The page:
Every once in a while, a proposal comes along that leads one to wonder: Why? What's the need?
Sometimes it's to demonstrate a technology. That was the purpose of the early experiments with high-speed trains. Sometimes it's an ego trip, which is why the top third of some of the world's tallest buildings are empty, existing only to make the building taller. One-upmanship.
But it's hard to classify the latest mega-project proposal to come along. It's for a kind of highway that would link London and New York. Through Siberia.
It's the brain-child of Vladimir Yakunin, who is president of Russian Railways.
One suspects that if the project were ever to go ahead, it would be because of the challenge of bridging the Bering Strait between Siberia and Alaska.
Yakunin's road would cross the strait on a bridge, although details haven't been worked out. The narrowest stretch of water to cross is 88 km.
Construction, maintenance and repair of the bridge in an arctic winter could be a nightmare.
The cost would be enormous, possibly trillions of dollars. For the European and North American parts of the route, existing highway networks could be used. But crossing Siberia would be virtually all new construction, and the Russian construction industry is notorious for its low productivity.
Closer to home we have a big project inching forward in Ontario. The provincial government has taken the first steps in an environmental assessment of a high-speed rail (HSR) line linking Toronto, Kitchener-Waterloo, London and Windsor.
In this case, there is a real need. Highway traffic in the Toronto-Windsor corridor is heavy. The Kitchener area houses the country's most important high-tech cluster. And travellers in southwestern Ontario need an easy way to get to Toronto's Pearson International Airport.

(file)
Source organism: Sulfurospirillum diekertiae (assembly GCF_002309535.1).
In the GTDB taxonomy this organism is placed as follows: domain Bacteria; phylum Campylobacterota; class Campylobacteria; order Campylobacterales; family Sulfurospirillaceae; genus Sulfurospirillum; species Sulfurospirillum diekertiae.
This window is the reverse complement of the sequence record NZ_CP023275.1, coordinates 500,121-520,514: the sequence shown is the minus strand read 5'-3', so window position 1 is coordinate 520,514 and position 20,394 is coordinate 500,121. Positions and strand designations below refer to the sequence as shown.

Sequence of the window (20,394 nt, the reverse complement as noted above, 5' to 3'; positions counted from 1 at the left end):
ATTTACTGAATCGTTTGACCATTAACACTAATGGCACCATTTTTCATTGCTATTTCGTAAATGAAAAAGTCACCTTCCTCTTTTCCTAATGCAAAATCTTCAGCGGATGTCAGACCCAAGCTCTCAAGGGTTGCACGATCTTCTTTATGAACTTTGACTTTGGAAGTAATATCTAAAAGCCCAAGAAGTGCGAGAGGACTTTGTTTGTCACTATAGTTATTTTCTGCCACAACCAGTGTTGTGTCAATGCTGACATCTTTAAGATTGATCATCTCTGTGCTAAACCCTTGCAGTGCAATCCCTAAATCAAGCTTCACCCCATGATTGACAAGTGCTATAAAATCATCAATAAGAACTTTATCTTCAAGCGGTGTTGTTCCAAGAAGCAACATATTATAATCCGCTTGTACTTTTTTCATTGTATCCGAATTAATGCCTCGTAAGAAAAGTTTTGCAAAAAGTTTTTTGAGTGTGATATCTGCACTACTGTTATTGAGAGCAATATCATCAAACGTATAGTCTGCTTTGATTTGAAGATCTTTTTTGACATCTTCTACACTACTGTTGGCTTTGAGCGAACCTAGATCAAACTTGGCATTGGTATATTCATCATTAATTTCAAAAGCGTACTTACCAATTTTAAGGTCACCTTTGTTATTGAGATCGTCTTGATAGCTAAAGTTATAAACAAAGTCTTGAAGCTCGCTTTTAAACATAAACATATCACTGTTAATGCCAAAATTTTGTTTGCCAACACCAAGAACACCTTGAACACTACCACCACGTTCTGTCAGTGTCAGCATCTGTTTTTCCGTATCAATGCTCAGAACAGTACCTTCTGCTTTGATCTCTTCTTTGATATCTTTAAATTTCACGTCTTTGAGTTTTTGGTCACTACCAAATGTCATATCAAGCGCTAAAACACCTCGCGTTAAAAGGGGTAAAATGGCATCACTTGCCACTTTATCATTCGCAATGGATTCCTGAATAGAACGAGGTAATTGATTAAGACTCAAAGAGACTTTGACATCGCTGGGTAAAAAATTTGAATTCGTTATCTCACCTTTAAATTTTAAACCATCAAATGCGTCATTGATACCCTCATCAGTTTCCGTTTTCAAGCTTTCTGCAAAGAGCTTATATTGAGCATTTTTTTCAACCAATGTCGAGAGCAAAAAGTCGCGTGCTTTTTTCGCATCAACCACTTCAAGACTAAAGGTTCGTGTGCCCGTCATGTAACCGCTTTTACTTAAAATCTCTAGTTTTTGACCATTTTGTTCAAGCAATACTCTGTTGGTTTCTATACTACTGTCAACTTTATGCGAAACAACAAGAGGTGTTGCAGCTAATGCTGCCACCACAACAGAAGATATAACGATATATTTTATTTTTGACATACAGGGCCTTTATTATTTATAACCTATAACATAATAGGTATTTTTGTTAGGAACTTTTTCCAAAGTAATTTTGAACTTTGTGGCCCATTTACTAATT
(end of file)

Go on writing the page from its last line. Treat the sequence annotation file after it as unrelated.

Ontario Transportation Minister Steven Del Duca has said the environmental assessment alone could take six years. There is much to assess, including the most appropriate route, the technology options that are available, and, of course, the project's environmental impact.
The rail service is part of the provincial government's long-term transit and infrastructure plan to $29 billion available over the next decade for priority infrastructure projects.
There has been discussion over the years of an HSR line linking Windsor and Quebec City through London, Toronto, Ottawa and Montreal. That corridor is home to four of the seven largest Canadian metropolitan areas.
There have been studies, too, of an HSR line between Edmonton and Calgary, both with large populations sharing interests and needs. Those studies should be revived and updated.
Tunnels or bridges crossing the Bering Strait are great for amusement. But high-speed rail is important for its potential as a driver of regional and national economies, and for its environmental benefits, moving many people quickly with far fewer carbon emissions than older, slower forms of transportation. It should not be ignored.
Korky Koroluk is a regular freelance contributor to the Journal of Commerce. Send comments or questions to email@example.com.